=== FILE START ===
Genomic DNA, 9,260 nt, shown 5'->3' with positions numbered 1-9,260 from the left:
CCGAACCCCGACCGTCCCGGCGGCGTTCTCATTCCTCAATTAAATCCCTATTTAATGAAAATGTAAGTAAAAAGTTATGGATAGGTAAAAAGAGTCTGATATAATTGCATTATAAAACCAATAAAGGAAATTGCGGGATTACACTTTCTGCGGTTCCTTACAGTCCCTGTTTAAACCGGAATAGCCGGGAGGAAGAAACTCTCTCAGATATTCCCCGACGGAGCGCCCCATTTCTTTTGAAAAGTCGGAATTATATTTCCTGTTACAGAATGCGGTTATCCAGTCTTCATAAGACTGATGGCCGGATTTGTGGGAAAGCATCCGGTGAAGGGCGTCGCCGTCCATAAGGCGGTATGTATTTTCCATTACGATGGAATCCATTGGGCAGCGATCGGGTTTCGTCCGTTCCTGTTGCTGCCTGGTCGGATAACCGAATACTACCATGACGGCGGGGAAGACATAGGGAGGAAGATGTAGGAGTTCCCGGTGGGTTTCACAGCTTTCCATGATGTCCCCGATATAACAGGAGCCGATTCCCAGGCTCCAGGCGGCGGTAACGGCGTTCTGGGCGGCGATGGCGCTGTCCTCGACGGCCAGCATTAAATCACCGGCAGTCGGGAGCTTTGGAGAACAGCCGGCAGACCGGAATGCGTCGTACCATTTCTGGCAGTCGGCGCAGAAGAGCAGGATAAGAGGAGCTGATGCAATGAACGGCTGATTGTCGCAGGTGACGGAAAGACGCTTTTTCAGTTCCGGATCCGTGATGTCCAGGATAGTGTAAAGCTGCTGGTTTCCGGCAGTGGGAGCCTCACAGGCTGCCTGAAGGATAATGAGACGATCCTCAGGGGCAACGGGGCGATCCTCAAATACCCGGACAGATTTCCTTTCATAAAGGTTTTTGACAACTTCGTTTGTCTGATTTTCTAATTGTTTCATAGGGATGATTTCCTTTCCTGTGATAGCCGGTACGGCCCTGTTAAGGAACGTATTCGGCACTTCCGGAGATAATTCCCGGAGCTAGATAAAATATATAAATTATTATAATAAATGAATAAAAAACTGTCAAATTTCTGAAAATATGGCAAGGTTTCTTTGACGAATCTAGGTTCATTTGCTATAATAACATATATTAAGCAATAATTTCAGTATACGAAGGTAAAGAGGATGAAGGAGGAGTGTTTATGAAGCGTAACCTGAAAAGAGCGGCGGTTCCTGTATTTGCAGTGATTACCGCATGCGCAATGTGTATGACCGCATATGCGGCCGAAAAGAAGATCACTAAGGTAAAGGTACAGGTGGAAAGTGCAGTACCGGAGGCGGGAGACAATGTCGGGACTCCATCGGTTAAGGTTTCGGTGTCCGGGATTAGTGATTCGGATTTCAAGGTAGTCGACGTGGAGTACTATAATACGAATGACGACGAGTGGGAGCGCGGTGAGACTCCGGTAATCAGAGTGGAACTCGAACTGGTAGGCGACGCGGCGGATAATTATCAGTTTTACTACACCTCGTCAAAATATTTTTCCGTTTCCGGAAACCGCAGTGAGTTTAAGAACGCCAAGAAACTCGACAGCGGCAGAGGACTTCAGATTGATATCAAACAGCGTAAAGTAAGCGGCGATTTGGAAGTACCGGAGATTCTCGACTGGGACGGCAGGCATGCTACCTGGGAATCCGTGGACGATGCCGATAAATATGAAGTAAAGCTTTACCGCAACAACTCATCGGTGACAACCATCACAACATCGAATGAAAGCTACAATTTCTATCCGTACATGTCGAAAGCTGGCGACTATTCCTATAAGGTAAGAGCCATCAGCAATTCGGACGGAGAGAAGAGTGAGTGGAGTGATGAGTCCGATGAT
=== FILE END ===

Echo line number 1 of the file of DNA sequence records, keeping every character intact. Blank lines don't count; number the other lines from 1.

Genomic DNA, 9,260 nt, shown 5'->3' with positions numbered 1-9,260 from the left: